Are you a wagie? Most probably you are unless you have some passive/active income from your product.

Over the past decade, I’ve seen many people jumping from a mechanical engineer role to a software field. Reason is quite obvious. I don’t want to tell you that software industry now provides more employment. It’s really good if you enjoy it. What if you are not interested in but still working on it.? I don’t know how it feels like considering money comes on top of it as a reward.

We will all go through a point when you actually hate the stuff you are doing. This is again depends on the ‘point’ I just mentioned. May be I’m wrong here. But it’s the case with most people.

No matter where you live in this world, we are involved in some form of work for living. Don’t get me wrong here, there are also people working in something as a passion. But in the end, what ever you do, you’ll be rewarded with money. This is to say that not all people work expecting money in return. But those people must be really loving their job.

It was after a month of break. I was once at a point where I was bored with my job (tech burnout you could say). I saw few YT videos to retain my old workflow. Unfortunately, none worked. Thanks due to that reason, I was able to look through few other different things. This is why I believe that, when our mind wants us to take a break, we should.

So, I was doing different things at that point. During this time, I was introduced by a Bible scripture regarding our job. It says about job (for living) in general. Because, as a Christian I was wondering why I didn’t read/see it before.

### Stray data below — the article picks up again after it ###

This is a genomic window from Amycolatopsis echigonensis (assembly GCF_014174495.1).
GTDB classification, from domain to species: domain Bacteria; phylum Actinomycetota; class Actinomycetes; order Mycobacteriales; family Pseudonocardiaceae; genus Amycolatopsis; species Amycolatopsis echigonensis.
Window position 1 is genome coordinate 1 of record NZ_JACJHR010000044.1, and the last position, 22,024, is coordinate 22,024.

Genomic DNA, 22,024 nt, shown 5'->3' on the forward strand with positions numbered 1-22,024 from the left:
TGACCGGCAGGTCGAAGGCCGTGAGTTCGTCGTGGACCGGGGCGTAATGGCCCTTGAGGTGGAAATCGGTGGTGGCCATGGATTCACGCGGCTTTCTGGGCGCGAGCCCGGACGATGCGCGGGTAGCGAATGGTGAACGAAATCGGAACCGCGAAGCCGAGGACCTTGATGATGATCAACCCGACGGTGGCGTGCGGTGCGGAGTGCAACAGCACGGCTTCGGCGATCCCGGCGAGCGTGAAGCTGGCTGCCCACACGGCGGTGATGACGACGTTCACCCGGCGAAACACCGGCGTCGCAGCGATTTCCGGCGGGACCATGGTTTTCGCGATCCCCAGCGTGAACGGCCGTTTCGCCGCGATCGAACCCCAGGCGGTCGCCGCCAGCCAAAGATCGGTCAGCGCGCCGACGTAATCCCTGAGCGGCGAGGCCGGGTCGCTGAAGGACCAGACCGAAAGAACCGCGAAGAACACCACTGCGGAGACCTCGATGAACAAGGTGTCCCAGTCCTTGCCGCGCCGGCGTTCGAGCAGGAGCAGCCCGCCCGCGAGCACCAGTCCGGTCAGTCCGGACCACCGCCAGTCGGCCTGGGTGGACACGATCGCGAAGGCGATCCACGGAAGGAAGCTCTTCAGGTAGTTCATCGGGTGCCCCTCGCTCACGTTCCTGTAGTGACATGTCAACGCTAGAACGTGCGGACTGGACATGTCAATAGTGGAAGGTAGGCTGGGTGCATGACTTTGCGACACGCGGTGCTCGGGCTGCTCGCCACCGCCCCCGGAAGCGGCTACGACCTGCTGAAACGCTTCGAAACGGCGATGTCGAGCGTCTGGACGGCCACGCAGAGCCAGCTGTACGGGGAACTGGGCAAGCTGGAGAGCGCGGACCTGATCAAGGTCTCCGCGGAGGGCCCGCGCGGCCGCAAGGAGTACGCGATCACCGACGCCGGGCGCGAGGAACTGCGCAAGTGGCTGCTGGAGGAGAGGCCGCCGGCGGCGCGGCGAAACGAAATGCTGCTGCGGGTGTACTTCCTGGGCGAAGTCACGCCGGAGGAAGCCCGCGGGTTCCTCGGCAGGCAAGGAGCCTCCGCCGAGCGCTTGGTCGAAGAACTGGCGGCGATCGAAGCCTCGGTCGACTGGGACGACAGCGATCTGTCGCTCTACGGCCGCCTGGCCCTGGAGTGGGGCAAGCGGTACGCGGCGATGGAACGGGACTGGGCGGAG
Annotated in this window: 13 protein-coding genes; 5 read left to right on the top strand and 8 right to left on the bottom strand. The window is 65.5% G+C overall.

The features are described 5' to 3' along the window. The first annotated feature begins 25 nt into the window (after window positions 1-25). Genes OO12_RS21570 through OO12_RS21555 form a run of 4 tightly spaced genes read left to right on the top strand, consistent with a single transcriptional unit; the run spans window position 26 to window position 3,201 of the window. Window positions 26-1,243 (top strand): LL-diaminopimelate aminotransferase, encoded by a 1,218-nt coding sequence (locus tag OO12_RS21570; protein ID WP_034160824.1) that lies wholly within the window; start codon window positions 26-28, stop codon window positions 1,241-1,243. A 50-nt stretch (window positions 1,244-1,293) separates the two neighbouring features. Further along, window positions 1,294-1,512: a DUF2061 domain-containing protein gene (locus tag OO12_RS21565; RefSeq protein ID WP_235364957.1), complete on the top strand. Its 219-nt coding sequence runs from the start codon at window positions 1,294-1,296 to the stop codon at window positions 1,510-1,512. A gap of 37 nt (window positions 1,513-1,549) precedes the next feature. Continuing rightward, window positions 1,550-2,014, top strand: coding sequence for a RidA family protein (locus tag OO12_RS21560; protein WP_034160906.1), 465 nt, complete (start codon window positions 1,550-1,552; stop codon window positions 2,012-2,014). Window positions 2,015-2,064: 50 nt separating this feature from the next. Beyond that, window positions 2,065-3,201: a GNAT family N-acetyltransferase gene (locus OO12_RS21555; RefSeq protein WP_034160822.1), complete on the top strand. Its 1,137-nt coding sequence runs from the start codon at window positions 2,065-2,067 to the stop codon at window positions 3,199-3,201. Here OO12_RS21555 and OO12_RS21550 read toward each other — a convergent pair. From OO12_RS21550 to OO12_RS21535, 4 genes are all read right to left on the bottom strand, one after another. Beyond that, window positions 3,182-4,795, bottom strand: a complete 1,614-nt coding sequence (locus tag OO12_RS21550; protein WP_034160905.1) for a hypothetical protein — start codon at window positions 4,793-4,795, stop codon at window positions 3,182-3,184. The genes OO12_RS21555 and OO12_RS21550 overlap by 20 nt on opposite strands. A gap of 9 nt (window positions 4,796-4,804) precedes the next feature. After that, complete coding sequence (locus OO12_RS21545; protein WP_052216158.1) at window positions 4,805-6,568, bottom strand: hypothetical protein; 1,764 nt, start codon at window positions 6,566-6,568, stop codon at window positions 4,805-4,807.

I’ll mention some short scriptures here along with a brief explanation of the same. But, do look for the corresponding chapters, cross-check with your Bible incase of any questions/wrong statements I’m this blog.

Below is going to be a 5 minute read. 📖 🕔


How to Enjoy Hard Work

Everyone should eat and drink and find enjoyment for all his hard work. It is the gift of God. (Ecclesiastes 3:13)


Whether your work is mostly mental, mostly physical, or somewhere in between, recognize that “there is benefit in every kind of hard work.” (Proverbs 14:23)

We can view our work as a means to an end. Work is an honorable way to care for our responsibilities. “Providing for yourself is an accomplishment,” says 25-year-old Joshua. “If you are able to pay for what you need, then your work is doing what it is supposed to do.”

Moreover, hard work contributes to our self-respect. After all, hard work is just that hard. When we discipline ourselves to stick with our work even if it seems boring or difficult—​we can have the satisfaction of knowing that we held ourselves to a high standard. We have won a victory over the inclination to take the easy way out. (Proverbs 26:14) In that sense, work brings an intense feeling of satisfaction.

“I love the feeling I have after a long day of work,” says Aaron, quoted in the preceding article. “I may be exhausted​—and my work might have even gone unnoticed by others—​but I know that I’ve accomplished something.”


The Bible speaks highly of the man who is “skillful at his work” and the woman who “delights to work with her hands.” (Proverbs 22:29; 31:13)

Of course, a person does not become skillful automatically. And few of us enjoy doing things that we are not good at. Perhaps that is why many do not enjoy their work; they simply have not put forth enough effort to become good at it.

In reality, a person can learn to enjoy almost any kind of work if he approaches it with the right mind-set​—that is, if he focuses on learning how to do the job well. “When you put your best into a task and see the results, it’s very satisfying,” says 24-year-old William. “You never get that feeling from cutting corners or doing only the minimum.”